Tuesday, August 4, 2009
DVD review: "The Soloist"
I don't usually do this sort of thing. But if you're one of those people who skipped going to see "The Soloist" in theaters -- and judging by its modest box office receipts, that's most of you -- then you owe it to yourself to see this movie on video.
The best drama of the first half of 2009, "The Soloist" is not a crowd-pleasing film that hits the expected inspirational notes in its tale of two fractured souls. It's the story of a pair of men who are each in their own way damaged as humans, and find a bit of solace in their unexpected friendship.
But they do not fundamentally change as people. As the end credits roll, Steve Lopez (Robert Downey Jr., in a career-capping performance) is still a lonely newspaper columnist cut off from those around him, and Nathaniel Ayers (Jamie Foxx) is still suffering from schizophrenia, and playing his music on the streets.
What makes their journey indispensible is the exploration of how their friendship gives them a sense of meaning that allows them to carry on, despite their differing challenges. Lopez writes about Ayers in his column, and Ayers is allowed to deepen his passion for music.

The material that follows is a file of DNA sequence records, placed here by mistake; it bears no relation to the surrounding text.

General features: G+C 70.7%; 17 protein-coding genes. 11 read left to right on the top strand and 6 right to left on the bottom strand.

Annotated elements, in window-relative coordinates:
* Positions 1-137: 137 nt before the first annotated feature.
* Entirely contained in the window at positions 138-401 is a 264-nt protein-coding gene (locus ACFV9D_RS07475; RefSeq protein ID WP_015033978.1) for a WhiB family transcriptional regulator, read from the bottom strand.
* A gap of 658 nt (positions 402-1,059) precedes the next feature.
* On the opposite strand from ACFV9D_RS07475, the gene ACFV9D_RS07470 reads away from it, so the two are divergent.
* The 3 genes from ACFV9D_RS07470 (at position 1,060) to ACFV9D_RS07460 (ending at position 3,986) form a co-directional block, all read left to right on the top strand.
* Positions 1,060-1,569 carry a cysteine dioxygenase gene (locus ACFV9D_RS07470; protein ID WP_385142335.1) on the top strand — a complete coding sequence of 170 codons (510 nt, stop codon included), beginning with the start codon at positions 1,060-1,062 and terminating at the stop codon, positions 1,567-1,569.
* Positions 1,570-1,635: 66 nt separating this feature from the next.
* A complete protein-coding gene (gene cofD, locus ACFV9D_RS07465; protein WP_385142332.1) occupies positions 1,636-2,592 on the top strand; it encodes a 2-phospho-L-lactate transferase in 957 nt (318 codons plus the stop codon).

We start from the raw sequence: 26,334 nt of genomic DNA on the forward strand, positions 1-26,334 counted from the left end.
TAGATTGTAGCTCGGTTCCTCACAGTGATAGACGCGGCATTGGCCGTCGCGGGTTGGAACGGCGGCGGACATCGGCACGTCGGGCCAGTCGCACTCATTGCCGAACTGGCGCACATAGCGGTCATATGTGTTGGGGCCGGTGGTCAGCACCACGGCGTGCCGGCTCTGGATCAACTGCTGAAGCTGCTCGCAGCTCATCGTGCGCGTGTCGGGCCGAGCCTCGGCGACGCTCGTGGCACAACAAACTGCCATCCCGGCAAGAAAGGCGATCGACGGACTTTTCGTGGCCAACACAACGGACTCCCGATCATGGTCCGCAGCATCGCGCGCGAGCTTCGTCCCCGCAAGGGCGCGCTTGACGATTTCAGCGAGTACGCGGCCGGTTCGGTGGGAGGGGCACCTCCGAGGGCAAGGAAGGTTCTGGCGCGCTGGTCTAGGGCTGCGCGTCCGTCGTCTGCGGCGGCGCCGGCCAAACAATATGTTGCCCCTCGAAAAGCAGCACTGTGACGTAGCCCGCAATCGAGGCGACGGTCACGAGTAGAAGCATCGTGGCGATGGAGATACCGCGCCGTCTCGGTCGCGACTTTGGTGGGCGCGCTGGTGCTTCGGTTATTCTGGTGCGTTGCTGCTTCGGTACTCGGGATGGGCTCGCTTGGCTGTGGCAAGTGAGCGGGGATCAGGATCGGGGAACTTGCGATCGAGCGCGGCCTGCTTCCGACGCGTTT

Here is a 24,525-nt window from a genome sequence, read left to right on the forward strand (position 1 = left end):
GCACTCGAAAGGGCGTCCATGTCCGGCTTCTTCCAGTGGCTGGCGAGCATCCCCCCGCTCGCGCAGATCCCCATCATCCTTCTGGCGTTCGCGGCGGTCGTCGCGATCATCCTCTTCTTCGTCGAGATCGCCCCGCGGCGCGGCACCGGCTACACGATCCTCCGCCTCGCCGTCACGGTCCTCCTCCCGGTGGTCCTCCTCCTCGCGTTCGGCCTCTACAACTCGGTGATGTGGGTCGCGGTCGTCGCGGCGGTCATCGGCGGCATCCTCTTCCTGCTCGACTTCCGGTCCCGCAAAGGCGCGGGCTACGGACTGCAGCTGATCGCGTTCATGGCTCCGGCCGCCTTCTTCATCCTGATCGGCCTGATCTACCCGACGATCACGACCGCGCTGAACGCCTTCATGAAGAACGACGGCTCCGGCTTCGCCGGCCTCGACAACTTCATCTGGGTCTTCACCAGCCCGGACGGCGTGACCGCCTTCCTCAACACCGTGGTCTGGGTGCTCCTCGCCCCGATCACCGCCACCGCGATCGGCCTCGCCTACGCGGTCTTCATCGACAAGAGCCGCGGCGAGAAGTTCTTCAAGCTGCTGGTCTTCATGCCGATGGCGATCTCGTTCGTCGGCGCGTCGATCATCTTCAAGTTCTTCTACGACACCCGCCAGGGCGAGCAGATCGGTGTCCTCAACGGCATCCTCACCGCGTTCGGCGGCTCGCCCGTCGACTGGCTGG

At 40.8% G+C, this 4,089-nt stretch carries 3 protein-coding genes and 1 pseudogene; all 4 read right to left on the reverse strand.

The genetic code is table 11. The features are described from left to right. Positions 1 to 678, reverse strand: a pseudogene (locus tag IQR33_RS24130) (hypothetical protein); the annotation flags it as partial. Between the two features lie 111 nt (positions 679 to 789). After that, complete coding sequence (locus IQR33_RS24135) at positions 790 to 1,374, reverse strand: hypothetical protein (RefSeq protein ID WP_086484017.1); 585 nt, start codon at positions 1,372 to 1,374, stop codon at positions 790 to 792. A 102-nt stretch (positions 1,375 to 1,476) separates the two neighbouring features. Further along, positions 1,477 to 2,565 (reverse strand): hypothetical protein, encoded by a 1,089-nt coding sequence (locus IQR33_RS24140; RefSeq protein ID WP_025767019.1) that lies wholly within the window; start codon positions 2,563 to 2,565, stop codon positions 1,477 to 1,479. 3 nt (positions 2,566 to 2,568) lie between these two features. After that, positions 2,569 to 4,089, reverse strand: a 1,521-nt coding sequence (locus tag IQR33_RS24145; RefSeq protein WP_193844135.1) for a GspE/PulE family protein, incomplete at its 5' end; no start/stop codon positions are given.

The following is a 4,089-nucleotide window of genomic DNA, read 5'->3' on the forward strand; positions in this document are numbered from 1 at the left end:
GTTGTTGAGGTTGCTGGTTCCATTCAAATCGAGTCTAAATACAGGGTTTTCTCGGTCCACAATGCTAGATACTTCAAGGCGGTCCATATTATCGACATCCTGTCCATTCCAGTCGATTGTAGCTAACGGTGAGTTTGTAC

The DVD arrives with a healthy set of extras. There's a 20-minute making-of documentary, five deleted scenes, a short featurette with the real Nathaniel Ayers and Steve Lopez, a look at the dire homeless situation in Los Angeles, and a short animated film about a woman who loses her home.
All of this is somewhat rote, although the commentary track by director Joe Wright is refreshing for his tendency to ramble on amusingly about what inspired him while shooting particular scenes. One interesting revelation is that while Wright encouraged his actors to improvise dialogue, Foxx's disjointed speeches and strange verbal associations were taken directly from Susannah Grant's screenplay.